Rory MacLean meets Barbara Breitenfellner
As a child Breitenfellner was often plagued by nightmares. Her dreams terrified her. To cope with their horrors she discovered a way to influence the oneiric narrative, turning away from danger or taming evil in half-sleep. The skill – the ability to narrow the divide between conscious and subconscious - transformed her terror into fascination, and she began to record her dreams in a bedside notebook.
Then at the age of seven she went on a school trip to the Hessisches Landesmuseum. The Darmstadt museum is noted for its natural history collections, especially a mastodon. Her class was to study dinosaurs but – as they made for its fossil collection – an open door caught Breitenfellner's eye. She broke away from the group, and stared into another, different world – the Block Beuys with an extensive collection of Joseph Beuys' sculptures, relics and works on paper.
'For me it was the flipside of the museum,' Breitenfellner told me when we met in her Berlin studio, a child's sense of wonder sparkling in her eyes. 'I was shocked and delighted by the discovery of this "secret" space. I also had no idea what it was.'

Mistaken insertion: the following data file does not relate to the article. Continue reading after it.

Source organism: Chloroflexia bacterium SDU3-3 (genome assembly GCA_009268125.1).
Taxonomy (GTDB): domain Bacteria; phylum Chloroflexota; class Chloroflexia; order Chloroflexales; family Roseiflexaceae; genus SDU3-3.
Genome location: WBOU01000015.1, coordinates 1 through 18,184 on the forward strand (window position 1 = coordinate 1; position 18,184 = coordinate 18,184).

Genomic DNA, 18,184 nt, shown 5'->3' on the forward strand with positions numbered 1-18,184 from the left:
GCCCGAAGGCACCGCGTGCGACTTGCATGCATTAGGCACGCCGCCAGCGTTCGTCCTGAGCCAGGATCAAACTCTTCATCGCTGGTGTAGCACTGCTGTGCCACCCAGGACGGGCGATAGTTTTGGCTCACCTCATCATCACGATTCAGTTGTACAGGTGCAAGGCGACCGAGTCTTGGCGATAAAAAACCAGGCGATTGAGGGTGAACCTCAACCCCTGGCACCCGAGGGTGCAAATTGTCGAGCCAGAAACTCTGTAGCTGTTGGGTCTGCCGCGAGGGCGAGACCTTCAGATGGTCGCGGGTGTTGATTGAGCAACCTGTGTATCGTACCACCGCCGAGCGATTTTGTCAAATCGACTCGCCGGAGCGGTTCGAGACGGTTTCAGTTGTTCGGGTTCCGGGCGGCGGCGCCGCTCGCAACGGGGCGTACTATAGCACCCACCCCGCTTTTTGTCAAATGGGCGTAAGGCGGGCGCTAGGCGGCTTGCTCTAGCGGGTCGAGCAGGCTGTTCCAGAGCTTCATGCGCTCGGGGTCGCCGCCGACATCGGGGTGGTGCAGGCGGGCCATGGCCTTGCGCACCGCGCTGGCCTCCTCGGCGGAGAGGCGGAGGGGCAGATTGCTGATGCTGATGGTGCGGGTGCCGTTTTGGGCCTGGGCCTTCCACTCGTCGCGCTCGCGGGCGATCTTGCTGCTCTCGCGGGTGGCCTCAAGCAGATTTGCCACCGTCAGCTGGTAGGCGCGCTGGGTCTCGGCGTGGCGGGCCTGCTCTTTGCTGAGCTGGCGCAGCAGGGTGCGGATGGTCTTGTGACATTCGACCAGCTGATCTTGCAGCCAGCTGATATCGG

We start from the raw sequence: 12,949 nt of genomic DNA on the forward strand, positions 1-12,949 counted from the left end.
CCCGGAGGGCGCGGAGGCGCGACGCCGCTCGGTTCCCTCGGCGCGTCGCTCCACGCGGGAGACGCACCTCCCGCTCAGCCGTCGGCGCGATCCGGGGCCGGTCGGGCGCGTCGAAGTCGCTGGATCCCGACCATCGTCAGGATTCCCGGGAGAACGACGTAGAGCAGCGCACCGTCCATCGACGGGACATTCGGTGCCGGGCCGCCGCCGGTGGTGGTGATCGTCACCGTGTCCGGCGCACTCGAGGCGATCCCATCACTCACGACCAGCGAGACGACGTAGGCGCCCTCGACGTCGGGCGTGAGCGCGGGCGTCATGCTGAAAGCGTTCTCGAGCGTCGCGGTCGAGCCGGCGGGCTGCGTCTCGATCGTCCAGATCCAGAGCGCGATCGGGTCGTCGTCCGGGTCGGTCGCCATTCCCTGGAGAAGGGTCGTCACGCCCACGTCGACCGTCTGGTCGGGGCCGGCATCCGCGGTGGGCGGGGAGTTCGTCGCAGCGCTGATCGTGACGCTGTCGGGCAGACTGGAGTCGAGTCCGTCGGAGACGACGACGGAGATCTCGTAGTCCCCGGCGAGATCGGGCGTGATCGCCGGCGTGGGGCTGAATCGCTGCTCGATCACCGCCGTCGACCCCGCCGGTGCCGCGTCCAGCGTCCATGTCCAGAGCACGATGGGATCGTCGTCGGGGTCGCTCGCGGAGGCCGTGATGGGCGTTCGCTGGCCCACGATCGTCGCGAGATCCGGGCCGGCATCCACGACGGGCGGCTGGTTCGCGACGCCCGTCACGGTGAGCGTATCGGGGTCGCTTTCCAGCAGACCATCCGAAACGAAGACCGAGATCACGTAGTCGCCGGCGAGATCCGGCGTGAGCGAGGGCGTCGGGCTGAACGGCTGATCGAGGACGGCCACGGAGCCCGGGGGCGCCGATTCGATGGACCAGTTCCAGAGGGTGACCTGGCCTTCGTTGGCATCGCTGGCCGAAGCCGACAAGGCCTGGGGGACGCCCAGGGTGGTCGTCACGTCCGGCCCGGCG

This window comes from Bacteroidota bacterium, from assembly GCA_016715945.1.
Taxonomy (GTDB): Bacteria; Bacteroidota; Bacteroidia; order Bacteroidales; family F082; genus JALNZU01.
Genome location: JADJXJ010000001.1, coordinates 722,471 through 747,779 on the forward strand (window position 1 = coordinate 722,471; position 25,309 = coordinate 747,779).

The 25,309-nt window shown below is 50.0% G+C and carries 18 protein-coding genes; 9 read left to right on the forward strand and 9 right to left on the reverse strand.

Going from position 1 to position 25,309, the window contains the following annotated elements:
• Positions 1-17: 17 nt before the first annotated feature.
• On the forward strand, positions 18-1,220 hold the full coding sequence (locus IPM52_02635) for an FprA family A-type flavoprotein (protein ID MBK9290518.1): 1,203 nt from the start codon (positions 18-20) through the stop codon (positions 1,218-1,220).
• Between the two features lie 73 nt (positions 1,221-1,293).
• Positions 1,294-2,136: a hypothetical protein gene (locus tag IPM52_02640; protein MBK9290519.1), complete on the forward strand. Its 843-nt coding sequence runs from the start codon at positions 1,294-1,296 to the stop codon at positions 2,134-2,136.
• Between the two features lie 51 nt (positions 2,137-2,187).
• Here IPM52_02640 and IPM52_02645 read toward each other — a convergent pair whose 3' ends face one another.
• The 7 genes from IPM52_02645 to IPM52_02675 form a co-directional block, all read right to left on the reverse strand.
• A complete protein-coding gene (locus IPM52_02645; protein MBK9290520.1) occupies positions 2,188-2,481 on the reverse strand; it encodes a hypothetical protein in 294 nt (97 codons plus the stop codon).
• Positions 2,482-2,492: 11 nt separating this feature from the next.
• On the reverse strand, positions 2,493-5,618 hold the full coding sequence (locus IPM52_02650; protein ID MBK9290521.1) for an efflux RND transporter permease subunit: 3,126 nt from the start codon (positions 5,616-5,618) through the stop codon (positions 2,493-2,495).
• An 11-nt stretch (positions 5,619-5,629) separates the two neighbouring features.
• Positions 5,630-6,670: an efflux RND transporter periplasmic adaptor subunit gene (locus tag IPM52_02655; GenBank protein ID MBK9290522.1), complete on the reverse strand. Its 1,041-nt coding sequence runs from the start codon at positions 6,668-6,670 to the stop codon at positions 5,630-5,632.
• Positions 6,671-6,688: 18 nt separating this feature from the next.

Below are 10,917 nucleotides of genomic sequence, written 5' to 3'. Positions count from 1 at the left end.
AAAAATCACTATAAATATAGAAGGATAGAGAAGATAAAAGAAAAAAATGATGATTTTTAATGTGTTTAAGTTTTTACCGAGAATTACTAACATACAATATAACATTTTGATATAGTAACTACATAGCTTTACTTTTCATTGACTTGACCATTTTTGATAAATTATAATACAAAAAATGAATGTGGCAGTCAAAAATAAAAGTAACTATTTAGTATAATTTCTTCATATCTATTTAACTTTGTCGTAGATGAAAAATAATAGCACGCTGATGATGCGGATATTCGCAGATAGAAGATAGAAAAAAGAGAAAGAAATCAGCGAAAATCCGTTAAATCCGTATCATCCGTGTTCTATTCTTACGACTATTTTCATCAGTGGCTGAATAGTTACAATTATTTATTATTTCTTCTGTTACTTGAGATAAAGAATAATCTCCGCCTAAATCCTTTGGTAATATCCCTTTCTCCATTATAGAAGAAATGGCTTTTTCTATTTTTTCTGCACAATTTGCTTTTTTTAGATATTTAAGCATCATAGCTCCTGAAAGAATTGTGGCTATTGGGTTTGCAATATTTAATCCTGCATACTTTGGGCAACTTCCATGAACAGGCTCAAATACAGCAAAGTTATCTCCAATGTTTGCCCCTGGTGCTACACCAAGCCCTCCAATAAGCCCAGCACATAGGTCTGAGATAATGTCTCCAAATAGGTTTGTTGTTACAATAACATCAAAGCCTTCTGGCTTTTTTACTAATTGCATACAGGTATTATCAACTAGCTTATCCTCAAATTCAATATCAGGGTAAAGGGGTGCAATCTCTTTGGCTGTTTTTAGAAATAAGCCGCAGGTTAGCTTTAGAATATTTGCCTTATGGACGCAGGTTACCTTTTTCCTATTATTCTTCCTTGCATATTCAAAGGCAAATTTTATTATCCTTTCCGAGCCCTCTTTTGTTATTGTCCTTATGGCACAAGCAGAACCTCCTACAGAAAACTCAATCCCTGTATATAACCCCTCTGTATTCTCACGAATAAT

A teacher then called her away from the exhibition. 'Come, Barbara,' she said. 'It's "only" contemporary art in there.'
As she grew older Breitenfellner's fascination with spaces seen and unseen drew her to stage design and then sculpture. She studied installation at the Glasgow School of Art. For her degree piece she cut a hole in the white cube structure that had been built inside the former tram depot, exposing the old building behind it, adding a mirrored trompe l'oeil floor to suggest the infinity of the unknown.
'I was mistrustful of the "white cube". I was interested in what lies behind the surface of things, in exploration, in the unveiling of hidden or unused spaces. While in Glasgow I realised that my dreams are very spatial, and I began to use them as a source for my work.'
At first Breitenfellner jotted down summaries of all her dreams but the volume of material – and the nightly effort of recording it – soon exhausted her.